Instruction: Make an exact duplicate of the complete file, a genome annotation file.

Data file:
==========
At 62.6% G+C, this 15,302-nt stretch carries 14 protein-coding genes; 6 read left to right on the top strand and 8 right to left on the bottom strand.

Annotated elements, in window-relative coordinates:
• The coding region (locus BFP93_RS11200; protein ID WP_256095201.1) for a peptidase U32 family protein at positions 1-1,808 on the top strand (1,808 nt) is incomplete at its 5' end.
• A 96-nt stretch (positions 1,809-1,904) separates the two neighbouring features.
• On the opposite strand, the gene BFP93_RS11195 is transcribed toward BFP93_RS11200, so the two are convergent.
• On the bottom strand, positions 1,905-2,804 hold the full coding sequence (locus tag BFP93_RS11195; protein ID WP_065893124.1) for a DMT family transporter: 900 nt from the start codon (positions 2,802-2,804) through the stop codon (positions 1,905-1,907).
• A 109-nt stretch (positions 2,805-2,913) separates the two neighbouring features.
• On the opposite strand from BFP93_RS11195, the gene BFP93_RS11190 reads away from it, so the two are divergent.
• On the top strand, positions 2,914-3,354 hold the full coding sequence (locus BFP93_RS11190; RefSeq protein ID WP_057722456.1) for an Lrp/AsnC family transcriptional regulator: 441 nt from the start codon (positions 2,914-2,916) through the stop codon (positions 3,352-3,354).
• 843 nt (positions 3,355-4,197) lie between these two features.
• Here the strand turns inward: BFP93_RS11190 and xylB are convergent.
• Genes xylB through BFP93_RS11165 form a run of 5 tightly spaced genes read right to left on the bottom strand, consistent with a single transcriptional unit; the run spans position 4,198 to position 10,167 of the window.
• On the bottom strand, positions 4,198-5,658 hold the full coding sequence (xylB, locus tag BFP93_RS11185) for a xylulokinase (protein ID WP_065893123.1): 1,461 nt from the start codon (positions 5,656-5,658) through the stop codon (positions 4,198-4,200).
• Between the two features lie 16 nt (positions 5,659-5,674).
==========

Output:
At 62.6% G+C, this 15,302-nt stretch carries 14 protein-coding genes; 6 read left to right on the top strand and 8 right to left on the bottom strand.

Annotated elements, in window-relative coordinates:
• The coding region (locus BFP93_RS11200; protein ID WP_256095201.1) for a peptidase U32 family protein at positions 1-1,808 on the top strand (1,808 nt) is incomplete at its 5' end.
• A 96-nt stretch (positions 1,809-1,904) separates the two neighbouring features.
• On the opposite strand, the gene BFP93_RS11195 is transcribed toward BFP93_RS11200, so the two are convergent.
• On the bottom strand, positions 1,905-2,804 hold the full coding sequence (locus tag BFP93_RS11195; protein ID WP_065893124.1) for a DMT family transporter: 900 nt from the start codon (positions 2,802-2,804) through the stop codon (positions 1,905-1,907).
• A 109-nt stretch (positions 2,805-2,913) separates the two neighbouring features.
• On the opposite strand from BFP93_RS11195, the gene BFP93_RS11190 reads away from it, so the two are divergent.
• On the top strand, positions 2,914-3,354 hold the full coding sequence (locus BFP93_RS11190; RefSeq protein ID WP_057722456.1) for an Lrp/AsnC family transcriptional regulator: 441 nt from the start codon (positions 2,914-2,916) through the stop codon (positions 3,352-3,354).
• 843 nt (positions 3,355-4,197) lie between these two features.
• Here the strand turns inward: BFP93_RS11190 and xylB are convergent.
• Genes xylB through BFP93_RS11165 form a run of 5 tightly spaced genes read right to left on the bottom strand, consistent with a single transcriptional unit; the run spans position 4,198 to position 10,167 of the window.
• On the bottom strand, positions 4,198-5,658 hold the full coding sequence (xylB, locus tag BFP93_RS11185) for a xylulokinase (protein ID WP_065893123.1): 1,461 nt from the start codon (positions 5,656-5,658) through the stop codon (positions 4,198-4,200).
• Between the two features lie 16 nt (positions 5,659-5,674).